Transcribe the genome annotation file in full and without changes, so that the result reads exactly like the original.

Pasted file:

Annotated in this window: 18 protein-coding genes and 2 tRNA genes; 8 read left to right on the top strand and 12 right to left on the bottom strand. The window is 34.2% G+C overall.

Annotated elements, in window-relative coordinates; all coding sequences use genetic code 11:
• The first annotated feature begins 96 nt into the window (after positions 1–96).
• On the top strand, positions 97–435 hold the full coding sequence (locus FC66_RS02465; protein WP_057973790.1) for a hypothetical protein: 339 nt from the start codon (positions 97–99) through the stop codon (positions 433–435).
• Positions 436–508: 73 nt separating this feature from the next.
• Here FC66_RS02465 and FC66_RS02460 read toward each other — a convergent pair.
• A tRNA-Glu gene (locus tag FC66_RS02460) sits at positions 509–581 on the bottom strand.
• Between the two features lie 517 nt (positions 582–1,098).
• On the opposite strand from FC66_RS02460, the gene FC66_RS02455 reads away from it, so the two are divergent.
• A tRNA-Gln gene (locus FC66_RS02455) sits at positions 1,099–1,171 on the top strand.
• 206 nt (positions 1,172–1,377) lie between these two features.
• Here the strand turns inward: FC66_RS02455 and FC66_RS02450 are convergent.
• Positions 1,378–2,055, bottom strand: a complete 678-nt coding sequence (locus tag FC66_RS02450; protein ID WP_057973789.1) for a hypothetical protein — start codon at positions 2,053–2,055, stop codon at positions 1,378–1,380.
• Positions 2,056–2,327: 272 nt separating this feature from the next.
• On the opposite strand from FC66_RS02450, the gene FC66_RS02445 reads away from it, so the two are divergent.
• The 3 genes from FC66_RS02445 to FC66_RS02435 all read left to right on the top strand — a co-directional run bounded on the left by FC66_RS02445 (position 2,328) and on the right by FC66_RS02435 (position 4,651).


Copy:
Annotated in this window: 18 protein-coding genes and 2 tRNA genes; 8 read left to right on the top strand and 12 right to left on the bottom strand. The window is 34.2% G+C overall.

Annotated elements, in window-relative coordinates; all coding sequences use genetic code 11:
• The first annotated feature begins 96 nt into the window (after positions 1–96).
• On the top strand, positions 97–435 hold the full coding sequence (locus FC66_RS02465; protein WP_057973790.1) for a hypothetical protein: 339 nt from the start codon (positions 97–99) through the stop codon (positions 433–435).
• Positions 436–508: 73 nt separating this feature from the next.
• Here FC66_RS02465 and FC66_RS02460 read toward each other — a convergent pair.
• A tRNA-Glu gene (locus tag FC66_RS02460) sits at positions 509–581 on the bottom strand.
• Between the two features lie 517 nt (positions 582–1,098).
• On the opposite strand from FC66_RS02460, the gene FC66_RS02455 reads away from it, so the two are divergent.
• A tRNA-Gln gene (locus FC66_RS02455) sits at positions 1,099–1,171 on the top strand.
• 206 nt (positions 1,172–1,377) lie between these two features.
• Here the strand turns inward: FC66_RS02455 and FC66_RS02450 are convergent.
• Positions 1,378–2,055, bottom strand: a complete 678-nt coding sequence (locus tag FC66_RS02450; protein ID WP_057973789.1) for a hypothetical protein — start codon at positions 2,053–2,055, stop codon at positions 1,378–1,380.
• Positions 2,056–2,327: 272 nt separating this feature from the next.
• On the opposite strand from FC66_RS02450, the gene FC66_RS02445 reads away from it, so the two are divergent.
• The 3 genes from FC66_RS02445 to FC66_RS02435 all read left to right on the top strand — a co-directional run bounded on the left by FC66_RS02445 (position 2,328) and on the right by FC66_RS02435 (position 4,651).